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The Roman Forum was much larger then I had expected. This attraction was also free for me but I did have to have a ticket. This ticket was given to me free of charge when I entered the Colosseum. If you are traveling on a different day then the first Sunday you can buy a joint ticket for the Colosseum, the Roman Forum, and the Palatine Hill on the Rome tourist website. These three attractions are located next to each other and it took me the whole day to view everything. For ticket prices and more information about the tourist attractions available in Rome please visit: https://www.coopculture.it/en/ticket.cfm?office=Foro%20Romano&id=4

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Palatine Hill stands approximately 40 meters above the Roman Forum and is a great place to get panoramic photos. You use the same entrance to get into Palatine Hill as you do to see the Roman forum. The hill also has a garden and several beautiful statues.

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Rome was beautiful and the architecture on the buildings was stunning. However, there are a lot of tourist, so if you are planning to see multiple attractions in a day make sure to pre-book tickets when possible. This will save you time in the lines and will allow you to see more amazing things.

I hope you found this article helpful and if you have any questions comment below. Thanks and Happy Travels!

 

**Disclaimer: I am not responsible for content on external websites accessed through the link provided.

A Weekend at the Isle of Skye (Part 2)

 

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The adventurous weekend at the Isle of Skye continues! Day 2 was filled with cute towns, gorgeous landscapes, and mythical rivers. The day began with rain, but I didn’t let that get me down, I was in Scotland after all. We waved goodbye to Kyleakin and started our day by stopping at River Sligachan.

Sligachan Bridge and River:

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Legend has it that if you dip your face in the river Sligachan for seven seconds you will be blessed with the gift of eternal youth and beauty. So, of course I did it because…why not? The bridge over the river was built in the 1820’s and is a great lookout point to view The Cuillins which are a range of mountains. There is also a place where there is a vast display of rock piles. If you feel so inclined you can also add your own rock pile to the collection.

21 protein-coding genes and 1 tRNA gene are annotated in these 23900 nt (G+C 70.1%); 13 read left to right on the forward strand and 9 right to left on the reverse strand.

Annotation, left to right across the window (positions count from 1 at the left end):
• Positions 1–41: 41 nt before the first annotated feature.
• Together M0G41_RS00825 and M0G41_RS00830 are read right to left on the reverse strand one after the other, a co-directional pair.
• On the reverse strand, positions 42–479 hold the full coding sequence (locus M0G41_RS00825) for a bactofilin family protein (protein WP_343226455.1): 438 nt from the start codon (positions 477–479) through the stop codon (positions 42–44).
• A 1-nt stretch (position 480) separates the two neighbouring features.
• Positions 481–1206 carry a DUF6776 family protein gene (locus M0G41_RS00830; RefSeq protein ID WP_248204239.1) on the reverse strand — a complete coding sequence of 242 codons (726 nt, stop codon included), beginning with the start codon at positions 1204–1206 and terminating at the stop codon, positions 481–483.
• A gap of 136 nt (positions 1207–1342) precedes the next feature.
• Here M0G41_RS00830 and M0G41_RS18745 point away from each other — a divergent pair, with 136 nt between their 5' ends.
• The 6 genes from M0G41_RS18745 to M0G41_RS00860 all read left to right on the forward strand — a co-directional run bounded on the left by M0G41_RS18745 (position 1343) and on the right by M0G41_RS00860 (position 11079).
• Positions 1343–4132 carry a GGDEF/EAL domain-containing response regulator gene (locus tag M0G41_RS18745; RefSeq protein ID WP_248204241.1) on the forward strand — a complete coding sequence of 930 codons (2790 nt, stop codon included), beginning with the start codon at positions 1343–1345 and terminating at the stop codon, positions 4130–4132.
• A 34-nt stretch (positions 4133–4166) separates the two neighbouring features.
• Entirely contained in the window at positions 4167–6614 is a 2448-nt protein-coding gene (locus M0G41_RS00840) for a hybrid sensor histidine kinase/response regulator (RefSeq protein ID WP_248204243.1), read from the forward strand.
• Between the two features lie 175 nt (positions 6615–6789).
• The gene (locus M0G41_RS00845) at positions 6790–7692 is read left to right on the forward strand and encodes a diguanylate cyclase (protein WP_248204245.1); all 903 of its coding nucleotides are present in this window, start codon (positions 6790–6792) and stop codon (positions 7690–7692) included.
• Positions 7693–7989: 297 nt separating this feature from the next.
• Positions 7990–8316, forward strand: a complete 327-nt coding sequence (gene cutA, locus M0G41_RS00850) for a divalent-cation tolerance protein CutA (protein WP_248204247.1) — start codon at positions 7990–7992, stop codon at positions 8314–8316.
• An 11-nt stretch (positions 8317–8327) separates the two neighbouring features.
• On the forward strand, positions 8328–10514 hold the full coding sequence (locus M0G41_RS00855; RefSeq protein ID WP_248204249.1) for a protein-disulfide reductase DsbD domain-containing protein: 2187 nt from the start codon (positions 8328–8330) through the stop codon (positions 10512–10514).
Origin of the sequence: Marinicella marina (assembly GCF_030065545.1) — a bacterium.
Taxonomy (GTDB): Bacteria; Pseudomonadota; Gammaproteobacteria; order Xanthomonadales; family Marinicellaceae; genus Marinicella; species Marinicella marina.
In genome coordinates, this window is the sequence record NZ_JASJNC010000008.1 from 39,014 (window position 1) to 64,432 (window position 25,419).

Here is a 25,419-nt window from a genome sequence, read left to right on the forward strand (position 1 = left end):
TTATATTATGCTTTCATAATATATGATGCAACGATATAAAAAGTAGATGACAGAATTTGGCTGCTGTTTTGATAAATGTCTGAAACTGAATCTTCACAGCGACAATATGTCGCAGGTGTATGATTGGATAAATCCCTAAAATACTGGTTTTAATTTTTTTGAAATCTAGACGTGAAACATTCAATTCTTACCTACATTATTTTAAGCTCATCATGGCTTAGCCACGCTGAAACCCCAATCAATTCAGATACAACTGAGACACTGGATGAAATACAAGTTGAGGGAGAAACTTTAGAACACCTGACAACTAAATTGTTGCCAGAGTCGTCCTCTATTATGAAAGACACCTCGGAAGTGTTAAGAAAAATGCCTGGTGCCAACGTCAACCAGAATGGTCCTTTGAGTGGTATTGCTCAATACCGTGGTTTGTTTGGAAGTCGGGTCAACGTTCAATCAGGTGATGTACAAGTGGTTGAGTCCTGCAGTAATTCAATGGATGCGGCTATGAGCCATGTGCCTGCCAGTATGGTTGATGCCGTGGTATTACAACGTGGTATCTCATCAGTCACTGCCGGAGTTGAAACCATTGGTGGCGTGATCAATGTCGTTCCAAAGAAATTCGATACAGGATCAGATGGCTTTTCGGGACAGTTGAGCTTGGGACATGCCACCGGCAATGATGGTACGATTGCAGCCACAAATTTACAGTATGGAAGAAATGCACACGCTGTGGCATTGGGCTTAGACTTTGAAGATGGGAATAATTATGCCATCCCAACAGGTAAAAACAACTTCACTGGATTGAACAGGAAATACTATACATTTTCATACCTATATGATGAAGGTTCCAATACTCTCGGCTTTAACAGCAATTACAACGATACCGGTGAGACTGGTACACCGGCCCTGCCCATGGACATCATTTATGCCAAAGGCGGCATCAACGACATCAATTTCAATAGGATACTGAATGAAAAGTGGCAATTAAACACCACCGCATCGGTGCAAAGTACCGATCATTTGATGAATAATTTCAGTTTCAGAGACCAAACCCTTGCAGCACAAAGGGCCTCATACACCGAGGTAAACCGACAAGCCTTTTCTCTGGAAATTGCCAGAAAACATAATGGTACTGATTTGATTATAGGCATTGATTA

**Disclaimer: use caution if you decide to dip your head in the river. The rocks are slick, the water is cold, and the river is fast moving.

Old Man of Storr:

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This rock formation is the most famous landmark of the Isle of Skye.  The Old man of Storr towers 50m high from a steep hill. You can walk up to the lookout out point but be warned it is a strenuous walk. The trail is all up hill and is steep in some areas. However, the views at the top of the hill are stunning and from the lookout point you can also view Loch Fada and Loch Leathan. In the picture above, the Old Man of Store in the rock formation in the background

Kilt Rock and Mealt Fall:

Kilt rock, named because the rock formation resembles pleats in a kilt, is a beautiful sea cliff in northeast Trotternish on the Isle of Skye. At the same lookout point you can see Mealt Falls. I will admit that at first, I did not see the falls even though they were right in from of me. To see the falls, you have to look down and I was so distracted from looking at Kilt Rock that I didn’t see the falls until a fellow traveler pointed it out to me.

Lealt Gorge and Lealt Fall:

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This lookout point is beautiful and displays the gorge and waterfall. There is a path that you can take but use caution. There are steep cliffs and in the rain the path can be slick. Be smart and stay safe. That being said the views were spectacular.

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For lunch we stopped at the picturesque town of Portee. This town is famous for its multicolored buildings that have been featured on many advertisements and postcards. The town hosts a variety of eateries, including a Fish and Chips shop located by the water. It is also home to the Royal Hotel which was the meeting place of Flora McDonald and Bonnie Prince Charles in 1746.

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The Isle of Skye is a wonderful weekend destination for those wanting to see cute little towns and the rugged landscape of Scotland. I hope you found this article helpful and if you have questions feel free to leave a comment. Thanks for reading and Happy Travels!